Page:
Mercurial > urweb
changeset 1501:841b08995259
Module system tutorial
author | Adam Chlipala <adam@chlipala.net> |
---|---|
date | Sat, 16 Jul 2011 11:48:11 -0400 |
parents | 483cc0602565 |
children | 2f9b7382dd1d |
files | doc/intro.ur |
diffstat | 1 files changed, 122 insertions(+), 4 deletions(-) [+] |
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line diff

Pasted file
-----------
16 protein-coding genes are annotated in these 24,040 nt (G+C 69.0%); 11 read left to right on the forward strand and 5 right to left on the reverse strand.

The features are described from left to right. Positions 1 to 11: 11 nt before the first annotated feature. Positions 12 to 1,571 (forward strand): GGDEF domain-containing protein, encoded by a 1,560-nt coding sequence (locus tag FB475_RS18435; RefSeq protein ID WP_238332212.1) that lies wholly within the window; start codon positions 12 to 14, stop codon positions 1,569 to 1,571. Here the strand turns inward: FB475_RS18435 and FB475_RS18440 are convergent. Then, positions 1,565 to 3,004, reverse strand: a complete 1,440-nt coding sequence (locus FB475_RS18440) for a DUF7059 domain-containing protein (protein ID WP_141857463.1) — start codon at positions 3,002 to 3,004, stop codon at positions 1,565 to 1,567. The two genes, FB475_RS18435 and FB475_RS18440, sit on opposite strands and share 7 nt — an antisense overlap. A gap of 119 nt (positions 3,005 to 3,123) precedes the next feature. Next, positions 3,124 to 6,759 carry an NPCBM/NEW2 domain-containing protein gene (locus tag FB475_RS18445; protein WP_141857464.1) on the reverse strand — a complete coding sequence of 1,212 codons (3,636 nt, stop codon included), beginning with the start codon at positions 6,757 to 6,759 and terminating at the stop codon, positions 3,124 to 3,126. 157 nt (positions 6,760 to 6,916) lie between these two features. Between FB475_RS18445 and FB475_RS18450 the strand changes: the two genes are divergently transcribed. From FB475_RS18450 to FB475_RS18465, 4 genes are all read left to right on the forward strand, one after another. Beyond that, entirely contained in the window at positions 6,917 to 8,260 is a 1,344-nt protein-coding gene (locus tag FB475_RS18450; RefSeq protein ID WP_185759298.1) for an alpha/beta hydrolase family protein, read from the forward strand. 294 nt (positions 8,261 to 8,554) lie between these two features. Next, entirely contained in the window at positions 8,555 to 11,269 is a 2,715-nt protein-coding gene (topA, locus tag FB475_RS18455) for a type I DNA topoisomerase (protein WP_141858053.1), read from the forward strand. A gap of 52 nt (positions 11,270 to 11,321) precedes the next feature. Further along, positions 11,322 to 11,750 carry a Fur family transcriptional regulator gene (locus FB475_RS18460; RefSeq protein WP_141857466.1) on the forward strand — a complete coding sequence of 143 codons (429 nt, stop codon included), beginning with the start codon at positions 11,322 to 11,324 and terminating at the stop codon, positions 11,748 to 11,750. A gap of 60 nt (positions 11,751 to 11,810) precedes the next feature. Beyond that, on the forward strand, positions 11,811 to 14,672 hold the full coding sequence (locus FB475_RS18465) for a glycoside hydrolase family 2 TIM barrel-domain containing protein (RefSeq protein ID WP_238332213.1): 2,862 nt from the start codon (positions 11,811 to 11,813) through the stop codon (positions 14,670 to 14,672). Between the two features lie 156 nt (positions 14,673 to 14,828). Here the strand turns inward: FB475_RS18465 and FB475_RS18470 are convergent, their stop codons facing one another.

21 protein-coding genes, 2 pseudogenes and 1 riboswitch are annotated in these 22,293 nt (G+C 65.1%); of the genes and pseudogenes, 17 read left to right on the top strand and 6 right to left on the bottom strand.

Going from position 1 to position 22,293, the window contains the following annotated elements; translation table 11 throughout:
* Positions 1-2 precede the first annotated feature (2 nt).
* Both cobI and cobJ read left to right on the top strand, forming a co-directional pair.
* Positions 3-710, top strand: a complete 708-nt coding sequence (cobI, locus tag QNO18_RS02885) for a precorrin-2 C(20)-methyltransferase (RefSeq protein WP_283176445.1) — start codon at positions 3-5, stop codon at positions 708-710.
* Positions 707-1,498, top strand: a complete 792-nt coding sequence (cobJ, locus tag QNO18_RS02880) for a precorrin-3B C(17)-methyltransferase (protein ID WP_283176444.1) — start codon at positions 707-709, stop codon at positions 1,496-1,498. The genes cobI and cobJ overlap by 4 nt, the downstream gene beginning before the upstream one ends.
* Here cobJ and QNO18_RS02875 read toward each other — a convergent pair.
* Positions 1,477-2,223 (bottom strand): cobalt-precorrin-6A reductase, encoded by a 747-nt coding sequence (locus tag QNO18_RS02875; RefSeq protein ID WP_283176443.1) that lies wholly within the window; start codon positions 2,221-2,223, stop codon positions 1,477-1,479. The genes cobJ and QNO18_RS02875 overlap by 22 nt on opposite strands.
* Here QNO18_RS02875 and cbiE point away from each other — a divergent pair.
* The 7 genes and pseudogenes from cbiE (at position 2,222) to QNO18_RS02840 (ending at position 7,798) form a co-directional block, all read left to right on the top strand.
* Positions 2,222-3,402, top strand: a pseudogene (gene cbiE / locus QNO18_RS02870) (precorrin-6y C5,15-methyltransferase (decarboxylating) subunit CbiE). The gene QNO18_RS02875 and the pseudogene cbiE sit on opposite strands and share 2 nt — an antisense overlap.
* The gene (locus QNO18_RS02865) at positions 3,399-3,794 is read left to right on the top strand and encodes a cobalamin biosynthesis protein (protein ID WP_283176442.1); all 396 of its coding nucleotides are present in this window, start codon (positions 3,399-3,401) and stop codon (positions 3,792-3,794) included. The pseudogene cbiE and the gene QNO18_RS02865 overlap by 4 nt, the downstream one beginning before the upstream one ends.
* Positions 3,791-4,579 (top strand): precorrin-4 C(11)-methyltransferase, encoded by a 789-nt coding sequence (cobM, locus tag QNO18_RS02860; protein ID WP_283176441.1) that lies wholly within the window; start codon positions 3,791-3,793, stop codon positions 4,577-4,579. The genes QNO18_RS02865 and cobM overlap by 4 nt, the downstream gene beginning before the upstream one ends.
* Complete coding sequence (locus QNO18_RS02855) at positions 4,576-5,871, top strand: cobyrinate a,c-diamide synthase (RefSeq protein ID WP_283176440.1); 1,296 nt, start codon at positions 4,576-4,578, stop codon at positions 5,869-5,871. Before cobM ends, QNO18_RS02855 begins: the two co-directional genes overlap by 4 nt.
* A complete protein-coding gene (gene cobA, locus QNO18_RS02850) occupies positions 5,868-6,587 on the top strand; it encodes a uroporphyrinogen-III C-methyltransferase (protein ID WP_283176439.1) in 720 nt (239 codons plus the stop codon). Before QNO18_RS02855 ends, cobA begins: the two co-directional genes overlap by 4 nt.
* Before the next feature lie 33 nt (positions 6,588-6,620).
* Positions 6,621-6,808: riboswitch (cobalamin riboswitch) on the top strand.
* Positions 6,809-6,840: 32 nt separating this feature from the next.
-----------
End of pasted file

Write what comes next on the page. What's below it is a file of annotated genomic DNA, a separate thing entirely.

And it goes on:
--- a/doc/intro.ur Fri Jul 15 19:21:09 2011 -0400 +++ b/doc/intro.ur Sat Jul 16 11:48:11 2011 -0400 @@ -12,7 +12,7 @@ (* * Basics *) -(* Let's start with features shared with both ML and Haskell. First, we have the basic numeric, string, and Boolean stuff. (In the following examples, "==" is used to indicate the result of evaluating an expression. It's not valid Ur syntax!) *) +(* Let's start with features shared with both ML and Haskell. First, we have the basic numeric, string, and Boolean stuff. (In the following examples, <tt>==</tt> is used to indicate the result of evaluating an expression. It's not valid Ur syntax!) *) (* begin eval *) 1 + 1 @@ -74,7 +74,7 @@ compose inc inc 3 (* end *) -(* The "option" type family is like ML's "option" or Haskell's "maybe." We also have a "case" expression form lifted directly from ML. Note that, while Ur follows most syntactic conventions of ML, one key difference is that type families appear before their arguments, as in Haskell. *) +(* The <tt>option</tt> type family is like ML's <tt>option</tt> or Haskell's <tt>Maybe</tt>. We also have a <tt>case</tt> expression form lifted directly from ML. Note that, while Ur follows most syntactic conventions of ML, one key difference is that type families appear before their arguments, as in Haskell. *) fun predecessor (n : int) : option int = if n >= 1 then Some (n - 1) else None @@ -111,7 +111,7 @@ length strings (* end *) -(* And lists make a good setting for demonstrating higher-order functions and local functions. (This example also introduces one idiosyncrasy of Ur, which is that "map" is a keyword, so we name our "map" function "mp.") *) +(* And lists make a good setting for demonstrating higher-order functions and local functions. (This example also introduces one idiosyncrasy of Ur, which is that <tt>map</tt> is a keyword, so we name our"map" function <tt>mp</tt>. *) (* begin hide *) fun show_list [t] (_ : show t) : show (list t) = @@ -186,7 +186,7 @@ tmap inc (Node (Leaf 0, Leaf 1)) (* end *) -(* We also have anonymous record types, as in Standard ML. The next chapter will show that there is quite a lot more going on here with records than in SML or OCaml, but we'll stick to the basics in this chapter. We will add one tantalizing hint of what's to come by demonstrating the record concatention operator "++" and the record field removal operator "--". *) +(* We also have anonymous record types, as in Standard ML. The next chapter will show that there is quite a lot more going on here with records than in SML or OCaml, but we'll stick to the basics in this chapter. We will add one tantalizing hint of what's to come by demonstrating the record concatention operator <tt>++</tt> and the record field removal operator <tt>--</tt>. *) val x = { A = 0, B = 1.2, C = "hi", D = True } @@ -215,3 +215,121 @@ (* begin eval *) getA (y -- #A ++ {A = 5}) (* end *) + + +(* * Borrowed from ML *) + +(* Ur includes an ML-style module system. The most basic use case involves packaging abstract types with their "methods." *) + +signature COUNTER = sig + type t + val zero : t + val increment : t -> t + val toInt : t -> int +end + +structure Counter : COUNTER = struct + type t = int + val zero = 9 + val increment = plus 1 + fun toInt x = x +end + +(* begin eval *) +Counter.toInt (Counter.increment Counter.zero) +(* end *) + +(* We may package not just abstract types, but also abstract type families. Here we see our first use of the <tt>con</tt> keyword, which stands for <b>constructor</b>. Constructors are a generalization of types to include other "compile-time things"; for instance, type families, which are assigned the kind <tt>Type -> Type</tt>. Kinds are to constructors as types are to normal values. We also see how to write the type of a polymorphic function, using the <tt>:::</tt> syntax for type variable binding. This <tt>:::</tt> differs from the <tt>::</tt> used with the <tt>con</tt> keyword because it marks a type parameter as implicit, so that it need not be supplied explicitly at call sites. Such an option is the only one available in ML and Haskell, but, in the next chapter, we'll meet cases where it is appropriate to use explicit constructor parameters. *) + +signature STACK = sig + con t :: Type -> Type + val empty : a ::: Type -> t a + val push : a ::: Type -> t a -> a -> t a + val pop : a ::: Type -> t a -> option a +end + +structure Stack : STACK = struct + con t = list + val empty [a] = [] + fun push [a] (t : t a) (x : a) = x :: t + fun pop [a] (t : t a) = case t of + [] => None + | x :: _ => Some x +end + +(* begin eval *) +Stack.pop (Stack.push (Stack.push Stack.empty "A") "B") +(* end *) + +(* Ur also inherits the ML concept of <b>functors</b>, which are functions from modules to modules. *) + +datatype order = Less | Equal | Greater + +signature COMPARABLE = sig + type t + val compare : t -> t -> order +end + +signature DICTIONARY = sig + type key + con t :: Type -> Type + val empty : a ::: Type -> t a + val insert : a ::: Type -> t a -> key -> a -> t a + val lookup : a ::: Type -> t a -> key -> option a +end + +functor BinarySearchTree(M : COMPARABLE) : DICTIONARY where type key = M.t = struct + type key = M.t + datatype t a = Leaf | Node of t a * key * a * t a + + val empty [a] = Leaf + + fun insert [a] (t : t a) (k : key) (v : a) : t a = + case t of + Leaf => Node (Leaf, k, v, Leaf) + | Node (left, k', v', right) => + case M.compare k' k of + Equal => Node (left, k, v, right) + | Less => Node (insert left k v, k', v', right) + | Greater => Node (left, k', v', insert right k v) + + fun lookup [a] (t : t a) (k : key) : option a = + case t of + Leaf => None + | Node (left, k', v, right) => + case M.compare k' k of + Equal => Some v + | Less => lookup left k + | Greater => lookup right k +end + +structure IntTree = BinarySearchTree(struct + type t = int + fun compare n1 n2 = + if n1 = n2 then + Equal + else if n1 < n2 then + Less + else + Greater + end) + +(* begin eval *) +IntTree.lookup (IntTree.insert (IntTree.insert IntTree.empty 0 "A") 1 "B") 1 +(* end *) + +(* It is sometimes handy to rebind modules to shorter names. *) + +structure IT = IntTree + +(* begin eval *) +IT.lookup (IT.insert (IT.insert IT.empty 0 "A") 1 "B") 0 +(* end *) + +(* One can even use the <tt>open</tt> command to import a module's namespace wholesale, though this can make it harder for someone reading code to tell which identifiers come from which modules. *) + +open IT + +(* begin eval *) +lookup (insert (insert empty 0 "A") 1 "B") 2 +(* end *)